Through much of the debate, especially its second half, Trump just couldn’t shut up. Some of his weirdest moments were his moans of “Wro-o-o-o-ong” whenever Clinton cited a part of his record and he was trying to challenge her factually. He stretched out the vowel of the word “wrong” so long he started to sound like a cow mooing. What’s more, a lot of the things on which he was mooing “wro-o-o-o-ong” were parts of his record on which Clinton was ri-i-i-i-ight, like when she said that she takes human-caused climate change seriously while Trump says it’s all a hoax engineered by the Chinese. “I never said that,” said Trump, leaving a lot of people (including me) befuddled about how he could say he never said that when we remember seeing and hearing him on previous TV appearances saying it.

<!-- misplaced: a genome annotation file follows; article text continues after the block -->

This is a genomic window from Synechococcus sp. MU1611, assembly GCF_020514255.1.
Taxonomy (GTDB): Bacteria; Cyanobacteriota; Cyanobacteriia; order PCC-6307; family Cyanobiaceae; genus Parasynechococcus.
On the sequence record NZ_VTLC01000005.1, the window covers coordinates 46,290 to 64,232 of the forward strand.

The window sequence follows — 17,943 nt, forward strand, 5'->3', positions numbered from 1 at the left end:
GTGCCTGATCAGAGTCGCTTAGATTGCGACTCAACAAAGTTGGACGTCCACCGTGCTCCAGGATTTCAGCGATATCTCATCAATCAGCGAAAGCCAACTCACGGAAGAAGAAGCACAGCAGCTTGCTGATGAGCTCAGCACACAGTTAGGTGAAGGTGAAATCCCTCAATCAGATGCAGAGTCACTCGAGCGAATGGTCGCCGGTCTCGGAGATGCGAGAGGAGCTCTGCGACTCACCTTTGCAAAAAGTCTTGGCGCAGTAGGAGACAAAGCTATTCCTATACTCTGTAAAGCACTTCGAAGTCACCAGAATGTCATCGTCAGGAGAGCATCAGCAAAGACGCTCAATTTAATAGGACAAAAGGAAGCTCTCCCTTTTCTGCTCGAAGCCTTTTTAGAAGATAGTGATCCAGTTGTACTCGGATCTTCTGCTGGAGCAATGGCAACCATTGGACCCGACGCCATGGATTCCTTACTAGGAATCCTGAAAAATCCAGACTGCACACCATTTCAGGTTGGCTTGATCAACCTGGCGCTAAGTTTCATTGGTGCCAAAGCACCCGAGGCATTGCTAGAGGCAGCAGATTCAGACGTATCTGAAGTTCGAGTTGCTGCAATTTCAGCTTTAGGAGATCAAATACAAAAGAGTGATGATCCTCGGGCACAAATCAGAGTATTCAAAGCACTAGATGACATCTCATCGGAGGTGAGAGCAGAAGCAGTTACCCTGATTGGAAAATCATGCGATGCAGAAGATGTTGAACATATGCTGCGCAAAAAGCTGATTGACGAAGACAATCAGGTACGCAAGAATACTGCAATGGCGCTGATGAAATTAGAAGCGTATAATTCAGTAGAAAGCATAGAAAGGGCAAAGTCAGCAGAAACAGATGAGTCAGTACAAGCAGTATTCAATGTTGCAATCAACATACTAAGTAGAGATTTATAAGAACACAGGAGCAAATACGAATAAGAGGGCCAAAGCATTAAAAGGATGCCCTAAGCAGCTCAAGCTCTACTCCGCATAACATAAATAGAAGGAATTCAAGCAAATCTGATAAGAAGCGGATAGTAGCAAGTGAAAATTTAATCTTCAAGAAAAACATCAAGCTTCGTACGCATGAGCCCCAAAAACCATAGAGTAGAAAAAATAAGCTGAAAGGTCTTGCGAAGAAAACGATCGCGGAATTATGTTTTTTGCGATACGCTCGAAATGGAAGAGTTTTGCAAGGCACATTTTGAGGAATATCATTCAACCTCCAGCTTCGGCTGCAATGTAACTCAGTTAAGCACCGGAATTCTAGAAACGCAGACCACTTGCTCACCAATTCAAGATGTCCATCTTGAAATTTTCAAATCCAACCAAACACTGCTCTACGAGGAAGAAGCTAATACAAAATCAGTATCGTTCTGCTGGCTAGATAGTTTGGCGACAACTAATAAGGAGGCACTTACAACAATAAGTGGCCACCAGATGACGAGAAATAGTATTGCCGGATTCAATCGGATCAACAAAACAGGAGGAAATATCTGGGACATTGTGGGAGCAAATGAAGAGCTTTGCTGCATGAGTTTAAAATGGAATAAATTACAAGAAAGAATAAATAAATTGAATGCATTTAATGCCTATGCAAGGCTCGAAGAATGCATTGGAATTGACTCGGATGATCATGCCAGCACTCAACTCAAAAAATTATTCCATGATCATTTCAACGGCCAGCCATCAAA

Trump and Orwell

I don’t think you can understand Donald Trump without having read George Orwell’s 1984 — and especially without having read the book-within-the-book of 1984, “The Theory and Practice of Oligarchical Collectivism, by Emmanuel Goldstein,” which most people skip. The two Orwellian concepts you have to keep in mind when thinking about Trump are “doublethink” and “the mutability of the past.” In 1984, Orwell provides this explanation of “the mutability of the past” and its importance to maintaining the power of the Inner Party, the ruling elite of his dystopia: